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UK govt finds £225M for Isambard-AI supercomputer powered by Nvidia

5,448 GraceHopper superchips and 200PFLOPS gets you somewhere in the global public top ten


The UK government says it will cough up £225 million ($273 million) for a supercomputer capable of more than 200 petaFLOPS of double-precision performance, with the University of Bristol to house the machine and Nvidia providing the core computing components.

Detailed during UK's AI Safety Summit Wednesday, the machine – dubbed Isambard-AI – is expected to come online next year and may be able to help organizations studying everything from automated drug discovery and climate change to the application of neural networks in robotics, big data, and national security.

"Isambard-AI represents a huge leap forward for AI computational power in the UK," Simon McIntosh-Smith, director of the Isambard National Research facility, argued in a statement. "Today's Isambard-AI would rank in the top 10 fastest supercomputers in the world and, when in operation later in 2024, it will be one of the most powerful AI systems for open science anywhere."

The number-ten most-powerful publicly known supercomputer in the world right now is China's Tianhe-2A, which theoretically peaks at 100 petaFLOPS and benchmarks 61 petaFLOPS. A peak 200-petaFLOPS machine at FP64 in the UK would rival America's Summit, which was number one until 2020 and today is fifth in the public rankings.

The United Kingdom's fastest machine in the current top-500 public list is Archer2 in 30th place with a theoretical peak speed of 26 petaFLOPS and benchmarks at 20 petaFLOPS. On paper, Isambard-AI is about ten times faster, therefore.

According to the University of Bristol, Isambard-AI, first talked about in September, will employ 5,448 Nvidia GH200 GraceHopper Superchips.

Announced in 2022, Nvidia's GH200 meshes [PDF] a 72-core Arm Grace CPU and a Hopper GPU over a 900GB/s NVLink-C2C interconnect. Each superchip comes equipped with up to 480GB of LPDDR5x memory and either 96GB or 144GB of high bandwidth memory, depending on the configuration.

The chips will be integrated into a liquid cooled chassis developed by HPE Cray, networked using the manufacturer's custom Slingshot 11 interconnect, and supported by almost 25 petabytes of storage.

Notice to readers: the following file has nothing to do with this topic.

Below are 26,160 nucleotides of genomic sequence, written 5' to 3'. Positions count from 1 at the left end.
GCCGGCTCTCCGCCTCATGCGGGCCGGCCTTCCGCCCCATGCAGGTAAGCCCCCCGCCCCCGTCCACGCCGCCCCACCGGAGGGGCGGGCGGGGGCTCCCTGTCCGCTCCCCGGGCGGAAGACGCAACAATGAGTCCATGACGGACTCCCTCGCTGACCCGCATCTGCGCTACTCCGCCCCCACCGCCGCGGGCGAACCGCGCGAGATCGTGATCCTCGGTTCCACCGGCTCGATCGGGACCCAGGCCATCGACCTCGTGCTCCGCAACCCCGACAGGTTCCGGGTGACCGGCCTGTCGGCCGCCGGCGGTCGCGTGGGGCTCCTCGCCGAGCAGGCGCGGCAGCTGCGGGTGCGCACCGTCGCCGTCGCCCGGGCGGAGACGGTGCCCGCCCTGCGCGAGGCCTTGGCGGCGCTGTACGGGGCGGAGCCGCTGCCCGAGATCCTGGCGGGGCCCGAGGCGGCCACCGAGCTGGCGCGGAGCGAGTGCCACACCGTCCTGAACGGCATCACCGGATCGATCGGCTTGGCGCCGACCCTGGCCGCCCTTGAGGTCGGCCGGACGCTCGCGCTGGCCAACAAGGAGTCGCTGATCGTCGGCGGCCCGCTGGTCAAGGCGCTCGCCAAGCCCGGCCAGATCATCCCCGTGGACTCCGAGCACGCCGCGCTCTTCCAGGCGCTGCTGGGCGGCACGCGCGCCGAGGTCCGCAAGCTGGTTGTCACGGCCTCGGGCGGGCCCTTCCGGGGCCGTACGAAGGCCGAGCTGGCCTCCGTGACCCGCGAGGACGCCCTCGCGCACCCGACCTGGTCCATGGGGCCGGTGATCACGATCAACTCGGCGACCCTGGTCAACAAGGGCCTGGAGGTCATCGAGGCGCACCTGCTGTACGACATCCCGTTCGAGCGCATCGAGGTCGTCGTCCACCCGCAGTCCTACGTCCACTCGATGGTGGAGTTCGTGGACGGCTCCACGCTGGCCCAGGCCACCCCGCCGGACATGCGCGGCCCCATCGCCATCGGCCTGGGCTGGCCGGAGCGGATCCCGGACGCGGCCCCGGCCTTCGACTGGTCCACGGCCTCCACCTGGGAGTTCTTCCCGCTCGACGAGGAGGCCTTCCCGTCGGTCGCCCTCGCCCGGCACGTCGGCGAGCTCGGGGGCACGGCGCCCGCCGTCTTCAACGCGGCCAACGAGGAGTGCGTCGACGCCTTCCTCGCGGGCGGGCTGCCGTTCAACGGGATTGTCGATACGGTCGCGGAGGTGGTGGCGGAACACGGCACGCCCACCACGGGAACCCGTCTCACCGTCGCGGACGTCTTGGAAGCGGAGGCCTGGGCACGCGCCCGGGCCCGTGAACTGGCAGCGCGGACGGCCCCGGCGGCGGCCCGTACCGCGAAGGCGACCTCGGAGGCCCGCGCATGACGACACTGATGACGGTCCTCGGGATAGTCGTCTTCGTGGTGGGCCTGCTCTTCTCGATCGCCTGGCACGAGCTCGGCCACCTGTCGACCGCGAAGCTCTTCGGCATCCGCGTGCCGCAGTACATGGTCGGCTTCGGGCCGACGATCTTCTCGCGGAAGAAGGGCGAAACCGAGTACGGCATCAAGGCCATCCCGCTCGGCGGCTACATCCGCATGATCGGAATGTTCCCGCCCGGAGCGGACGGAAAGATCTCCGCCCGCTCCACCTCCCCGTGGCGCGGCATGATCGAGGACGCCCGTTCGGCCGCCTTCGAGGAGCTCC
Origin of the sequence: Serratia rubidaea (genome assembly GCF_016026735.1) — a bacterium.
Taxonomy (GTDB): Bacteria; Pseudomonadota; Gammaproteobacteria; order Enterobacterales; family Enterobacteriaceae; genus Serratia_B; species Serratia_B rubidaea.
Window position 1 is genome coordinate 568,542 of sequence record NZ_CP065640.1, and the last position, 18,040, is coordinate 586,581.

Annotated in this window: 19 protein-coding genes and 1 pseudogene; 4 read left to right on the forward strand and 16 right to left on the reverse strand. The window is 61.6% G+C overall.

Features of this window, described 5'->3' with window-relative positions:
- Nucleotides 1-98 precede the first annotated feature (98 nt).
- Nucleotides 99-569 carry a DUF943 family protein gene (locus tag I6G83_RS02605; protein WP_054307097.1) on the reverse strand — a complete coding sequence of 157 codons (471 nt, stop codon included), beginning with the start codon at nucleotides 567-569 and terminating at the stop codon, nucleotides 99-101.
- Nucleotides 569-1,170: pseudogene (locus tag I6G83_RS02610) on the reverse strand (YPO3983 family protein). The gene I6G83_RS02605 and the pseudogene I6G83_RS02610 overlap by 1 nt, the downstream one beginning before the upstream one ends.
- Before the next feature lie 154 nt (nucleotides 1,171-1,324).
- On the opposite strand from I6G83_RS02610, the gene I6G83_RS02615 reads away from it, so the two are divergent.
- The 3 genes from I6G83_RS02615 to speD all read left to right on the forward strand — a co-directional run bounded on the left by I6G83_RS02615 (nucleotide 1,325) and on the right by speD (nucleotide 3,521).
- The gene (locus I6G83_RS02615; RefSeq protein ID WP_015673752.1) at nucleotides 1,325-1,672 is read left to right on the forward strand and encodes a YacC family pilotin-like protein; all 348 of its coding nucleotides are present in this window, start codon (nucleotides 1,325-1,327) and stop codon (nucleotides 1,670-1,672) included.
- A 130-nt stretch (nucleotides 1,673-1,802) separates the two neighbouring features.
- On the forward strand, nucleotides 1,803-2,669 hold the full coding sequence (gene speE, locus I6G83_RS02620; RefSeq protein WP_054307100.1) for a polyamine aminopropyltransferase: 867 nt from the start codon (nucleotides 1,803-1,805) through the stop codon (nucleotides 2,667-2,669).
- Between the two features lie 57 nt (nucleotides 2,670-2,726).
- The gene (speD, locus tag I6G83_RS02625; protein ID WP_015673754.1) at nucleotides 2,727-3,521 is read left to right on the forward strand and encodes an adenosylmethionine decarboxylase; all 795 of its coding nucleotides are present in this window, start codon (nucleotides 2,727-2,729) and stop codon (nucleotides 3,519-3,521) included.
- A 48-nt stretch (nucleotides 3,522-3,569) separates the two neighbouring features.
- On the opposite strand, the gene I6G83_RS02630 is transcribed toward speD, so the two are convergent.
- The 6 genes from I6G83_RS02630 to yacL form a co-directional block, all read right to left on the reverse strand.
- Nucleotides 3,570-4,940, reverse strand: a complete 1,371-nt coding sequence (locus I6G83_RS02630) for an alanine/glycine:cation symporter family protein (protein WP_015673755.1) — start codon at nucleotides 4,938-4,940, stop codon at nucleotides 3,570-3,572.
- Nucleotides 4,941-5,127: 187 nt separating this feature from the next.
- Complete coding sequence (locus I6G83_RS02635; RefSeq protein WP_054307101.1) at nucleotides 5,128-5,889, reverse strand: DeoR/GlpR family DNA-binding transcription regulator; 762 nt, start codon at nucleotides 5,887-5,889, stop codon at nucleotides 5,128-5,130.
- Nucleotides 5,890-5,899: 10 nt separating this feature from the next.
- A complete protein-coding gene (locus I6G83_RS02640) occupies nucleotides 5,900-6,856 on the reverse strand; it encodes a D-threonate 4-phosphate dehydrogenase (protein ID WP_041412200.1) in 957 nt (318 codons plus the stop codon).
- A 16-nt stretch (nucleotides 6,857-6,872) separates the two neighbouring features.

The full system will be housed in a self-cooled, self-contained datacenter alongside the previously announced Isambard-3 machine at the National Composites Center (NCC) located in the Bristol and Bath Science Park. It will feature a heat-reuse system to warm neighbouring buildings.

Isambard-3, which is due to come online next northern spring, will offer early access to UK scientists during the first phase of the broader Isambard-AI project. That system comprises 384 Nvidia Grace CPU Superchips, each of which packs a pair of 72-core Arm-compatible CPUs and up to 960 gigabytes of LPDDR5x memory.

Among the first beneficiaries of Isambard-AI will be Britain's Frontier AI Task Force, which aims to mitigate the risk of advanced AI applications to the nation's national security. The task force will also work with the AI Safety Institute to develop a research program to evaluate the safety of machine learning models.

Flexible precision an opportunity for both AI and HPC

While Isambard-AI will no doubt be capable in double-precision high-performance compute (HPC) applications, a major focus of the system is AI and other workloads that can take advantage of lower-precision floating-point calculations. Turn down the precision slider to FP8 and optimize for sparsity, and Nvidia says it expects researchers will be able to extract 21 or more exaFLOPS from the system. Presumably that's the theoretical peak.

As the performance figures imply, lower precision floating point calculations trade accuracy for speed. FP8 and FP16 are widely employed for AI training and inferencing for this reason, but as our sibling site The Next Platform has previously pointed out, it also has applications in HPC.

Researchers at Riken have been exploring the use of 32-bit or even 16-bit mathematics in HPC using the Fugaku supercomputer for years now. Meanwhile, the European Center for Medium Range Weather Forecasts have already demonstrated the benefits of 32-bit precisions in weather and climate modelling. Researchers at University of Bristol have had similar successes with their own atmospheric simulations and were able eke out a 3.6x speed up by dropping down to lower precision.

Because of this, Isambard-AI's support for a variety of floating point precisions ranging from FP64 down to sparse FP8, should allow researchers to explore a variety of low or mixed-precision workloads in both emerging AI and HPC arenas.

The Register expects to learn more about Isambard-AI and other upcoming systems when we attend the Supercomputing 2023 event in Denver, Colorado, later this month.

The British government also mentioned on Wednesday another forthcoming UK super called Dawn that we'll cover on Thursday. Nvidia described Isambard-AI as "Britain’s most powerful supercomputer" and the government said it will be the nation's "most advanced computer."

Suffice to say, the people behind Dawn say their computer will be the fastest. We guess we'll find out for sure when the machines are eventually powered on and benchmarked. ®

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